Woman Collects Social Security Benefits As Mother's Body Decays In Tub

A Wisconsin woman is accused of hiding her mom's body for months. She later told authorities that she had been collecting her late mother's government income.

Woman Collects Social Security Benefits As Mother's Body Decays In Tub

The woman admitted to a detective that her mother had died and that her body was in the house.

A Wisconsin woman hadn't seen her neighbor in months. When police made a welfare check to the missing neighbor's Peshtigo, Wisconsin, home, they discovered the woman's daughter had been keeping her death a secret to collect her mother's Social Security check.

Paula Ann Bergold, 60, is charged with two misdemeanors for failure to disclose her mother's death and felony for hiding a corpse.

Christy Jardine she hadn't seen her neighbor, Ruby Bergold, since about May, according to the criminal complaint filed Monday.

The elderly woman, who would normally keep her blinds open and her television or radio turned on, also wasn't responding to the many concerned voice messages Jardine had left. Desperate to know that Bergold was fine, she started leaving messages with Paula Bergold, assuming that she would receive the messages, too. Paula lived down the street from her mother. Ruby never called Jardine back, according to court documents.

Paula finally responded to Jardine's message when she expressed concern about Ruby. Paul said her mother was fine and still living in the house. She denied Jardine's request to see her mother on September 6, claiming that her mother didn't want to see anyone.

Unconvinced, Jardine called Ruby's nephew, who requested that authorities perform a welfare check. Police had responded to two similar calls on September 12 and 13, where police observed several small loose mothballs on the ground, according to the report.

Marinette County Sheriff Jerry Sauve said welfare checks consist of looking at a person's mailbox and noticing what can be seen through windows.

"When officers went they could see mail had been brought in. They weren't overly suspicious," he said in a telephone interview with The Washington Post, adding that groceries had even been brought in the house.

Jardine went back to her neighbor's home on September 12 to chop down weeds and to check around the property, according to the report. Again, she didn't hear Ruby's television or radio. She yelled into a window, hoping for Ruby to respond. She didn't get one from Ruby.

Paula showed up that day and told Jardine she could discontinue the yard work she had been doing for her mother. Paula seemed fine with Jardine's plan to see Ruby on Sept. 17, but Jardine was met with a note that read "Ruby has gone out of town to visit some friends of ours," signed by Paula that day. Jardine called police.

Deputies found notes taped to a window and doors.

One of the responding officers on the scene for the welfare check caught a faint whiff of decay, an odor his years of training and experience had taught him was from a dead body. The scent of decay was throughout the recently manicured lawn, but officers couldn't trace its origin.

"Anyone that's been in law enforcement for some time, when you smell that, it stays in your brain and you can't get that smell out," Sauve said. "That smell stays with you."

The moth balls that were previously seen had deteriorated. There were also many moth balls in the back of a vehicle that was parked in Ruby's driveway, according to the report.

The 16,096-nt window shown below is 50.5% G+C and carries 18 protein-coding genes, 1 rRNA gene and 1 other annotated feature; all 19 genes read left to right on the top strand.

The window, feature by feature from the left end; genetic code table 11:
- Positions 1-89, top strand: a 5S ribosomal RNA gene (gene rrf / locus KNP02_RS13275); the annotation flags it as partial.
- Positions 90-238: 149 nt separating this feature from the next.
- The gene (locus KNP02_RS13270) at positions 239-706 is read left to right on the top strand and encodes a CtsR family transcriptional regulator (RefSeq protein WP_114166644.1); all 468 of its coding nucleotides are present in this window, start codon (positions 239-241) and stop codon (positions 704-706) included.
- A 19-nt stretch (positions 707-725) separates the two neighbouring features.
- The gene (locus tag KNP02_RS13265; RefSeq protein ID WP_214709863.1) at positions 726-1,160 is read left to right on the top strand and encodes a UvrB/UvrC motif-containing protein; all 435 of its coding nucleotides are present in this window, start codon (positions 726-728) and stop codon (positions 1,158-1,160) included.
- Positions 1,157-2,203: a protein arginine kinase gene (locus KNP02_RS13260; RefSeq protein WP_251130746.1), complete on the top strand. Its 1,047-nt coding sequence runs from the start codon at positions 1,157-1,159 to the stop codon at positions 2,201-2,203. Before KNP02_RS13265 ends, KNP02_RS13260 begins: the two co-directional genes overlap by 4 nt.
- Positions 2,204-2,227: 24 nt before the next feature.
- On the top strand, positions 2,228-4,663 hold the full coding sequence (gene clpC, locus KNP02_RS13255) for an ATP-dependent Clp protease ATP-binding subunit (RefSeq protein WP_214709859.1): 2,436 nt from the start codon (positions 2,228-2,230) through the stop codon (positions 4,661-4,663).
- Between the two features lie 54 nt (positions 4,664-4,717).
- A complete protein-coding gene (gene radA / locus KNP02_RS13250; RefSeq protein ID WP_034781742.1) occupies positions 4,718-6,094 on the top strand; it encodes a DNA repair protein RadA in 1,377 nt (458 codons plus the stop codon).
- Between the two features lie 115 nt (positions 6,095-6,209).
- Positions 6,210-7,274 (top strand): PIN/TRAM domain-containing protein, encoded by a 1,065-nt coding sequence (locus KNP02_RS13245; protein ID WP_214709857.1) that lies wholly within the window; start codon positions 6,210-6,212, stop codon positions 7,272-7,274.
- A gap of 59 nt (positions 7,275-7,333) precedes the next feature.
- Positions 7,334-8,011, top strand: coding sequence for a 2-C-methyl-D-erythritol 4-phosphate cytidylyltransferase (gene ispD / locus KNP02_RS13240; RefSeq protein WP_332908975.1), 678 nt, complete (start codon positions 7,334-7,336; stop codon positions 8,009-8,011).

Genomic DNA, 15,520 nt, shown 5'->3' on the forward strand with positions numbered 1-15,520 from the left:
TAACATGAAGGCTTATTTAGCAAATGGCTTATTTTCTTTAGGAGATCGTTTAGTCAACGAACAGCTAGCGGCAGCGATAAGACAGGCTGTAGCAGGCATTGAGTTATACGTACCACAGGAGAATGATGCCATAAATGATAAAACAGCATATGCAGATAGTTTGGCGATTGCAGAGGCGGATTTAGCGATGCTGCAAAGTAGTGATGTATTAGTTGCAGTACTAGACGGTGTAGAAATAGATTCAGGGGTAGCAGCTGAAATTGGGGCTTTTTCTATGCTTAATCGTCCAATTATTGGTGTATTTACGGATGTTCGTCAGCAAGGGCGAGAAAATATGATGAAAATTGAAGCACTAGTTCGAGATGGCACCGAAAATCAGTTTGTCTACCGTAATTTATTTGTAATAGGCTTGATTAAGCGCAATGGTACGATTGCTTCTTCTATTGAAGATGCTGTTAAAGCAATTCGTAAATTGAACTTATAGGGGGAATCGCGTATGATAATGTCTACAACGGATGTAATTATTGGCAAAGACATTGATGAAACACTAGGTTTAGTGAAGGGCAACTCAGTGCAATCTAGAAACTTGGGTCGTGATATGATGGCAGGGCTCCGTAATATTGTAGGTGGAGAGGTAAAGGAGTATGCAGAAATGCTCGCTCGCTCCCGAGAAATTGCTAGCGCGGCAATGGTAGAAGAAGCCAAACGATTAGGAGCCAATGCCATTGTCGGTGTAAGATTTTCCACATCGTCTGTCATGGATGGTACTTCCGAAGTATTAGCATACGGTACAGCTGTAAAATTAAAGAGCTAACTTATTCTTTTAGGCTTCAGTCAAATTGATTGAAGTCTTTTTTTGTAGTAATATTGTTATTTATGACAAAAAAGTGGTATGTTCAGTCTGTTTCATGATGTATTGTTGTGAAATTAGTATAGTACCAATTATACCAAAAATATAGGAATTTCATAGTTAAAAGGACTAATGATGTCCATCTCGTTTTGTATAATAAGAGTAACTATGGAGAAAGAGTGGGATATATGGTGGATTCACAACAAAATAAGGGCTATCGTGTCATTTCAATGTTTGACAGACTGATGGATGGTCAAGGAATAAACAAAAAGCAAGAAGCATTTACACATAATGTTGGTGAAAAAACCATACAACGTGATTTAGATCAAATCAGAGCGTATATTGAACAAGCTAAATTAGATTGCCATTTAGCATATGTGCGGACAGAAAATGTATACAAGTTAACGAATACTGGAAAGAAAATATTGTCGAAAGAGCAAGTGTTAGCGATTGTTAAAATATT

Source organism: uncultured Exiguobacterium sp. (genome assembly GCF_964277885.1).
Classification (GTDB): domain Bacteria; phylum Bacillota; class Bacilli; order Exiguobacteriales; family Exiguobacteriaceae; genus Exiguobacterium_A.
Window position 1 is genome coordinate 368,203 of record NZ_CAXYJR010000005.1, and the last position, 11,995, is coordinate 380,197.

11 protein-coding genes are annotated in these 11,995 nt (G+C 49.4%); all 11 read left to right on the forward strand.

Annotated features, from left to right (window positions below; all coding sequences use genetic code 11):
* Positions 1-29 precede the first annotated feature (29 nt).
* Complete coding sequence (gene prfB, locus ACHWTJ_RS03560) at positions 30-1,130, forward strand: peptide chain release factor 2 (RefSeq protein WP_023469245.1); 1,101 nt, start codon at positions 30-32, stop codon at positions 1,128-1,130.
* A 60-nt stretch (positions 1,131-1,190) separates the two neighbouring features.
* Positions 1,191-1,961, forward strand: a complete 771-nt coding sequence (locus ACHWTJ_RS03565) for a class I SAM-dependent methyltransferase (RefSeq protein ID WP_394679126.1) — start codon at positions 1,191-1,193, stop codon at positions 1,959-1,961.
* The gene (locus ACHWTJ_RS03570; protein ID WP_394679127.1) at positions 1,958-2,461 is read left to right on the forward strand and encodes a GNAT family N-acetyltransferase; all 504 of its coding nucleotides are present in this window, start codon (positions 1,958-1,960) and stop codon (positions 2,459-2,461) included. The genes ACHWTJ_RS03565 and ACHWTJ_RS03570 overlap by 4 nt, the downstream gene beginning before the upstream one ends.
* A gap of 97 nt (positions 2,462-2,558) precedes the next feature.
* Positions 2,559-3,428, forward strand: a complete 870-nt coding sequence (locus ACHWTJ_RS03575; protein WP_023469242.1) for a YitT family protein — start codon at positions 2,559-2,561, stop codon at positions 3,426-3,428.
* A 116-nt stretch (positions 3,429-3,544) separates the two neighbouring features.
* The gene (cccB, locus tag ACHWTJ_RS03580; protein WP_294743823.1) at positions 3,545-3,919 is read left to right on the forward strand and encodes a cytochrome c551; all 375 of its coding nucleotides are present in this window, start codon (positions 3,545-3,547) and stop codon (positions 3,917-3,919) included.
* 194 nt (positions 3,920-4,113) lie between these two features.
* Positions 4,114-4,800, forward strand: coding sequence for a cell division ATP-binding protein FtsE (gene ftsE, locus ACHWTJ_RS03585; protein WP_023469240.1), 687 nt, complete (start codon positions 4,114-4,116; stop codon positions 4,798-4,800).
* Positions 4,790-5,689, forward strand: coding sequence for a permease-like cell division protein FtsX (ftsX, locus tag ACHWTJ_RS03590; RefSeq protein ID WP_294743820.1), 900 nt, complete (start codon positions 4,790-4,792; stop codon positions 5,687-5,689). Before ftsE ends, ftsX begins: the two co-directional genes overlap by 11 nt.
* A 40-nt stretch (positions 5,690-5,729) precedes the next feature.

Police continued to look at the home from the outside, seeing several newer packets of moth balls set up near each of the entry doors and newer handwritten notes on the counter tops, according to the criminal complaint.

Paula arrived a short time later, telling deputies that her mom was out of town and declining ways that they could reach her. She gave deputies keys to enter the home, but told them her mother would not be there.

Instead of finding Ruby, they found a recliner chair covered with a blanket, large amounts of Borax detergent covering the carpeted floor and a red-colored walker in front of the recliner, according to the criminal complaint.

Canes, wheelchairs and clothes on hangers indicated that someone had not gone on a long trip. The basement had multiple containers of bleach, ammonia and bags of unopened barn lime. The faint odor of decay could be smelled in the basement, according to the report.

Sauve said the cleaning agents Bergold used can be very effective in getting rid of odor.

Officers photographed the home and later told a detective of their disturbing sightings.

Paula later admitted to a detective that her mother had died and that her body was in the house.

She said she couldn't bring herself to call police when she discovered her mother's dead body in the same chair police saw covered with a blanket. When her mother's decomposing body started smelling, she placed it in a tub and dragged it down to the basement. The medical examiner later confirmed the body to be Ruby's based on the serial number of the pacemaker found inside her body, according to court documents.

Paula, who served as her mother's power of attorney, confessed that she had been living off her mother's income of social security checks, stocks and dividends from her father's retirement. Her father had set up a trust for all the money and residences that was controlled by the bank. The money, she said, was a factor in her not reporting her mother's death, according to court documents.

She made her first appearance via video conference on Monday, where bail was set at $10,000. Her next court appearance will be October 7, according to public records. If she's found guilty on all three counts, she faces up to 13 years in prison and $36,000 in fines.

"This is not only a very unusual case for us, it's a sad case," Sauve said. "The dignity of the deceased was not honored."



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